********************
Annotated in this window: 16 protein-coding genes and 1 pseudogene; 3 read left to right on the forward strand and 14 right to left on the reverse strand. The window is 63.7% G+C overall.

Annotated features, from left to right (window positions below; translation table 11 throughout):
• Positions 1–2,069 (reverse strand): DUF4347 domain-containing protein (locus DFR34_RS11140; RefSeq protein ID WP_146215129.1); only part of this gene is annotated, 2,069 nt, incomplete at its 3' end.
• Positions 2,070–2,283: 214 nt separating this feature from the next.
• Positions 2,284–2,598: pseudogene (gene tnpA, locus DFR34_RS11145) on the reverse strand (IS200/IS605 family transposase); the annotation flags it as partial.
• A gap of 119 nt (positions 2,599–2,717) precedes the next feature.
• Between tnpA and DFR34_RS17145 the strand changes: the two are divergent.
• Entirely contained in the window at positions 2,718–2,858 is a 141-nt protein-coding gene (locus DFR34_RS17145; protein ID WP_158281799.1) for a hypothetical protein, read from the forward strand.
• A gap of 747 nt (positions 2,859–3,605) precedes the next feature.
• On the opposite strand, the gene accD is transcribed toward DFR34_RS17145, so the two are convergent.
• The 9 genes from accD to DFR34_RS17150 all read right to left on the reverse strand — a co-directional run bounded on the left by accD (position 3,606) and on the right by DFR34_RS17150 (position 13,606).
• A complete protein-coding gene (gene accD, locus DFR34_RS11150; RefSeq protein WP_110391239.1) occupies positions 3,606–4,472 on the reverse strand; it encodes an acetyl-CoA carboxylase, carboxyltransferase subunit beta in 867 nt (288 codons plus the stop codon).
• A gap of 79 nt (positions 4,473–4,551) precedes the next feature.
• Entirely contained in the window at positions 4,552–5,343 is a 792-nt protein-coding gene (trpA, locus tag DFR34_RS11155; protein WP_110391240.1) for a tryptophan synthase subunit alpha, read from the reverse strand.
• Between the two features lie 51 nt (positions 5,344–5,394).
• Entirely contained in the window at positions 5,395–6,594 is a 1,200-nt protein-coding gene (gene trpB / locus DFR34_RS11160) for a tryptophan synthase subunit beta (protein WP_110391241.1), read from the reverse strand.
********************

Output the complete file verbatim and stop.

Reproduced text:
Annotated in this window: 16 protein-coding genes and 1 pseudogene; 3 read left to right on the forward strand and 14 right to left on the reverse strand. The window is 63.7% G+C overall.

Annotated features, from left to right (window positions below; translation table 11 throughout):
• Positions 1–2,069 (reverse strand): DUF4347 domain-containing protein (locus DFR34_RS11140; RefSeq protein ID WP_146215129.1); only part of this gene is annotated, 2,069 nt, incomplete at its 3' end.
• Positions 2,070–2,283: 214 nt separating this feature from the next.
• Positions 2,284–2,598: pseudogene (gene tnpA, locus DFR34_RS11145) on the reverse strand (IS200/IS605 family transposase); the annotation flags it as partial.
• A gap of 119 nt (positions 2,599–2,717) precedes the next feature.
• Between tnpA and DFR34_RS17145 the strand changes: the two are divergent.
• Entirely contained in the window at positions 2,718–2,858 is a 141-nt protein-coding gene (locus DFR34_RS17145; protein ID WP_158281799.1) for a hypothetical protein, read from the forward strand.
• A gap of 747 nt (positions 2,859–3,605) precedes the next feature.
• On the opposite strand, the gene accD is transcribed toward DFR34_RS17145, so the two are convergent.
• The 9 genes from accD to DFR34_RS17150 all read right to left on the reverse strand — a co-directional run bounded on the left by accD (position 3,606) and on the right by DFR34_RS17150 (position 13,606).
• A complete protein-coding gene (gene accD, locus DFR34_RS11150; RefSeq protein WP_110391239.1) occupies positions 3,606–4,472 on the reverse strand; it encodes an acetyl-CoA carboxylase, carboxyltransferase subunit beta in 867 nt (288 codons plus the stop codon).
• A gap of 79 nt (positions 4,473–4,551) precedes the next feature.
• Entirely contained in the window at positions 4,552–5,343 is a 792-nt protein-coding gene (trpA, locus tag DFR34_RS11155; protein WP_110391240.1) for a tryptophan synthase subunit alpha, read from the reverse strand.
• Between the two features lie 51 nt (positions 5,344–5,394).
• Entirely contained in the window at positions 5,395–6,594 is a 1,200-nt protein-coding gene (gene trpB / locus DFR34_RS11160) for a tryptophan synthase subunit beta (protein WP_110391241.1), read from the reverse strand.